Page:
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Fact Sheet

Peripheral Neuropathy

December 19, 2012


What Is Peripheral Neuropathy?

Peripheral neuropathy (PN) is a disease of the peripheral nerves. These are all the nerves except for the brain and spinal cord.

About 30% of people with HIV develop PN. Some PN is a breakdown of the nerve endings (axons) that send sensations to the brain. Sometimes, PN is damage to the coating of nerve fibers (myelin). This affects the transmission of pain signals to the brain.

PN can be a minor nuisance or a disabling weakness. It is usually a feeling of pins and needles, burning, stiffness, or numbness in the feet and toes. It can also be tickling sensations, unexplained pain, or sensations that seem more intense than normal. PN symptoms can come and go. Serious PN can cause difficulty walking or standing.

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What Causes PN?

PN can be caused by HIV infection of nerve cells, by drugs used to treat HIV or other health problems, or other factors. Risk factors for PN include higher HIV viral load, diabetes, age greater than 50, and heavy alcohol use. Other risk factors are the use of cocaine or amphetamines, cancer treatments, thyroid disease, or deficiency of vitamin B12 or vitamin E. A study in 2009 found that Hispanics may have a higher rate of PN. The researchers suggest followup studies.

Several HIV drugs can cause PN. The most important are the "d" drugs; ddI (didanosine, Videx), and d4T (stavudine, Zerit). Hydroxyurea, which is sometimes combined with antiretroviral drugs, increases the risk of PN.

Zidovudine (Retrovir), abacavir, non-nucleoside reverse transcriptase inhibitors (NNRTIs), and protease inhibitors do not appear to cause PN.


How Is PN Diagnosed?

No laboratory testing is needed to diagnose PN. The signs and symptoms are enough. Special tests may be needed to find the cause of PN. These tests measure tiny electrical currents in nerves and muscles. The amount or speed of these electric signals drops with different types of PN. However, many patients with PN are not diagnosed correctly.


How Is It Treated?

Talk to your health care provider about discontinuing any drugs that might be causing PN. Drug-induced PN normally goes away totally if the drugs are stopped when PN first appears. However, this can take as long as eight weeks. If you continue to take the drugs, the nerve damage might become permanent.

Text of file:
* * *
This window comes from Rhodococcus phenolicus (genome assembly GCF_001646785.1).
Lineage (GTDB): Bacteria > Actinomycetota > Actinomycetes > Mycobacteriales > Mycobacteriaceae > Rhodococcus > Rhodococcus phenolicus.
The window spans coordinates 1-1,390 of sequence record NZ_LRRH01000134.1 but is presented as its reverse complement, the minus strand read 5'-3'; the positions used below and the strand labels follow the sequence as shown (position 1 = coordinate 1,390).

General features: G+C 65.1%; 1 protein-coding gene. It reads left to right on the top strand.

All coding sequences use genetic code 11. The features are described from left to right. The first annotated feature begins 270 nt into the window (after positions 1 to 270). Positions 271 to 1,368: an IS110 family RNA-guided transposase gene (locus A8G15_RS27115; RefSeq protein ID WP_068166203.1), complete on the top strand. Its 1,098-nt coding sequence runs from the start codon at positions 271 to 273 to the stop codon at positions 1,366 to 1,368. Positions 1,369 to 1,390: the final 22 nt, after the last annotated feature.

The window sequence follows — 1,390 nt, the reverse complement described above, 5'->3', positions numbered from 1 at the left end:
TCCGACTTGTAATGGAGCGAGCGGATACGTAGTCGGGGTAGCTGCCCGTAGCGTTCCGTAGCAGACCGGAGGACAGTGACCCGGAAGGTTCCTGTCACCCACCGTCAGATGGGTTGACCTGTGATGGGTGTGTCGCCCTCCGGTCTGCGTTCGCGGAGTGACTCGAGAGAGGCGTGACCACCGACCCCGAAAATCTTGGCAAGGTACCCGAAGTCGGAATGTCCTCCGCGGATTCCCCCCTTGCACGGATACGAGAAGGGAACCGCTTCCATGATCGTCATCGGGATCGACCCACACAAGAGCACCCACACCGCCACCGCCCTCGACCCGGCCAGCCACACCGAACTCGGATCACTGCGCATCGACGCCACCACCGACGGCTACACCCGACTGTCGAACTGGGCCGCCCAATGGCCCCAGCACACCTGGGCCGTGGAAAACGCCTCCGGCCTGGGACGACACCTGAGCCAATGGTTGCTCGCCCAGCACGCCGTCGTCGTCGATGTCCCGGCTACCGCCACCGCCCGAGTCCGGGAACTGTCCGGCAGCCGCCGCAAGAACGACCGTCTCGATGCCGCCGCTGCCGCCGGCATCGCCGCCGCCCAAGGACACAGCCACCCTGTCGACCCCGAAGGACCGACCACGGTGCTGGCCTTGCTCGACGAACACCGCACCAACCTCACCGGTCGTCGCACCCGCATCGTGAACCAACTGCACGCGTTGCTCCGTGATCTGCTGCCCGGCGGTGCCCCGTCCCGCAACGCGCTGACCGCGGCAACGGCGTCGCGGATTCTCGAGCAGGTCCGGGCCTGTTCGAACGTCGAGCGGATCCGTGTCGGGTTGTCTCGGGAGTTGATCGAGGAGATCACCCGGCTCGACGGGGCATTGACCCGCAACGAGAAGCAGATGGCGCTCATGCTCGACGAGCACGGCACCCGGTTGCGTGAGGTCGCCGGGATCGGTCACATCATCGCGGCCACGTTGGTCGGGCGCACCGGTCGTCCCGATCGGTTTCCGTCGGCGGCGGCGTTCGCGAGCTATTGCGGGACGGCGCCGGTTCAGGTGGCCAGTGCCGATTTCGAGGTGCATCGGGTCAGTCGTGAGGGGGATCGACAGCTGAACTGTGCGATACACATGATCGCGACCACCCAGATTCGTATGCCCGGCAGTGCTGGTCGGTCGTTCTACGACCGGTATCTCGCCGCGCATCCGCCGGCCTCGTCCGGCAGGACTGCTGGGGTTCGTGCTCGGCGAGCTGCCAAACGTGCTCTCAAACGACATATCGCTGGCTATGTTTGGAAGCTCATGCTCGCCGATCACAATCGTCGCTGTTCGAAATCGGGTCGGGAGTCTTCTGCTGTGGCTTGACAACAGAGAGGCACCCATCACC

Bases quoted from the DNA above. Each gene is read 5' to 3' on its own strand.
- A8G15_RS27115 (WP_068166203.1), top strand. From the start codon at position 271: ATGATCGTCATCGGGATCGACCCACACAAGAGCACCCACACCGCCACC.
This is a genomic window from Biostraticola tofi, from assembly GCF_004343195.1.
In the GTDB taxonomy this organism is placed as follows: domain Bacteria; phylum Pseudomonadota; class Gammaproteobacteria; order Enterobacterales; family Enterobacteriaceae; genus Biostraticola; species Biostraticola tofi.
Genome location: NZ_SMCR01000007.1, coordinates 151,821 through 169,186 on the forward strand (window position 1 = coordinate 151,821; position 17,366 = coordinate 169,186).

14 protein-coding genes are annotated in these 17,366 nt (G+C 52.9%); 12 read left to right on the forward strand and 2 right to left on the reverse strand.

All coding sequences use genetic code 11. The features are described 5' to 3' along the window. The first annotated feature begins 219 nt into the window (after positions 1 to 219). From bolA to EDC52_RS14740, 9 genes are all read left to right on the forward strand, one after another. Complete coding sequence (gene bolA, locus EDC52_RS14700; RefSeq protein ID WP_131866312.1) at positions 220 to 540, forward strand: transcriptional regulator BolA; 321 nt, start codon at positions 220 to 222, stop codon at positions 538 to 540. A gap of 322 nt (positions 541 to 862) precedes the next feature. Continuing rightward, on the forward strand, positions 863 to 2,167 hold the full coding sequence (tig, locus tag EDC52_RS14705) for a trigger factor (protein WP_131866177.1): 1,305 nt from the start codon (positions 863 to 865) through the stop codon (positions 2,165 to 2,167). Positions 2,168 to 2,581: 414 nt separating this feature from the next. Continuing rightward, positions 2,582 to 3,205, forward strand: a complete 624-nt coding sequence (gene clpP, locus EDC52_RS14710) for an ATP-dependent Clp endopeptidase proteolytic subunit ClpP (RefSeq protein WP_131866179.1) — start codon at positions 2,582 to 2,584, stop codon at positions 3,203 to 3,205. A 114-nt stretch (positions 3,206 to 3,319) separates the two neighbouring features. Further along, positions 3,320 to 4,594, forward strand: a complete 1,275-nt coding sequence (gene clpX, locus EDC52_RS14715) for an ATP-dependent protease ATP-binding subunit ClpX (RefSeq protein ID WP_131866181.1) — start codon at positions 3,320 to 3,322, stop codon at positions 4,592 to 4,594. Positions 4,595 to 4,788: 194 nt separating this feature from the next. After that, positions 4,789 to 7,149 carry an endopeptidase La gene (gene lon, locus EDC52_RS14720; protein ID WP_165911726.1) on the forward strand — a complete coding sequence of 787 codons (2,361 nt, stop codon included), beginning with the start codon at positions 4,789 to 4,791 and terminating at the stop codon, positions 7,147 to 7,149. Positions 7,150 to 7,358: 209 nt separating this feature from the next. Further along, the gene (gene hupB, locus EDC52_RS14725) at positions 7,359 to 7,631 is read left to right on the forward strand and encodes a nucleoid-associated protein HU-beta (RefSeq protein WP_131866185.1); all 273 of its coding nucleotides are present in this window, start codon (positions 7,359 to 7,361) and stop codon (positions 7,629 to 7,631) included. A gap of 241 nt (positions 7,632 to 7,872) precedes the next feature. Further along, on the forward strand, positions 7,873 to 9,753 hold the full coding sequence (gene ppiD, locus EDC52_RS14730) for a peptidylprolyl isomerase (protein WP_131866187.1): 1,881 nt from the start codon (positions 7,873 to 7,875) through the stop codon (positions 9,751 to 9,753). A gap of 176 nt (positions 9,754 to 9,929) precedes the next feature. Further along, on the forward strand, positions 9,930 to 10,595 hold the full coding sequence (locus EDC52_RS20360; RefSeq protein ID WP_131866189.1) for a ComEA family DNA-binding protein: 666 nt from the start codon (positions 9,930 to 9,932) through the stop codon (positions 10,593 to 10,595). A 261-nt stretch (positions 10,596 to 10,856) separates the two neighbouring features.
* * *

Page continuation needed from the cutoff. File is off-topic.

Non-Drug Treatments

Some simple things can reduce the pain of PN:

  • wear looser shoes
  • don't walk too far
  • don't stand for too long a time
  • soak your feet in ice water

A recent study showed the benefit of smoking marijuana (see fact sheet 731) to relieve PN pain.

Drug Treatments

No drug has been approved to repair nerve damage. Some health care providers use drugs developed to treat seizures, such as gabapentin (Neurontin) or phenytoin (Dilantin). Antidepressants such as amitriptyline may also help. L-acetyl-carnitine (also called acetyl-l-carnitine or acetyl carnitine) has shown initial good results.

Treatments depend on how serious the symptoms of PN are.

  • Mild symptoms: Ibuprofen can be used.
  • Moderate symptoms: Amitriptyline or nortriptyline can be used. These anti-depressants increase the brain's transmission of nerve signals. Other treatments include Neurontin, an anticonvulsant drug; and a gel containing the anesthetic lidocaine.
  • Severe symptoms: Narcotic pain relievers such as codeine or methadone can be used. The anti-seizure medication pregabalin (Lyrica) is also used to reduce PN pain. However, a study in 2010 found no benefit to pregabalin.

Other drugs being used for PN include patches or creams for local treatment. These contain the anesthetic lidocaine, or capsaicin, the chemical that gives hot chili peppers their heat.

Nutrient Therapies

Nutrient therapies have been studied for PN caused by diabetes.

  • B vitamins: Several B vitamins are useful in treating diabetic neuropathy. These include biotin, choline, inositol, and thiamine. They appear to improve nerve function.
  • Alpha-lipoic acid may help protect nerves from inflammation.
  • Gamma linolenic acid, found in evening primrose oil, has reversed nerve damage in some diabetics.

Magnets: A recent study found that socks containing magnets relieved diabetic neuropathy in most cases. However, they were less effective for foot pain due to other causes.


Other Resources

More information on PN is available from The Neuropathy Association at www.neuropathy.org and in the book Numb Toes and Aching Soles: Coping With Peripheral Neuropathy, by John A. Senneff.


The Bottom Line

Peripheral neuropathy is a disease of the nervous system. It causes strange sensations, especially in the feet, legs, and fingers, and can cause pain. The pain might be mild, or so severe that it prevents someone from walking.

Tell your health care provider immediately if you have any signs of PN. You will probably stop taking any drugs that can cause PN. If that doesn't take care of the problem, you may be tested to see what's causing the PN. There are different treatments for different causes of PN.

Drugs can be used to control the pain of PN, and several nutrient therapies might help repair nerve damage.



  
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This article was provided by AIDS InfoNet. Visit AIDS InfoNet's website to find out more about their activities and publications.
 
See Also
Neurological Complications of AIDS Fact Sheet
More on Neuropathy
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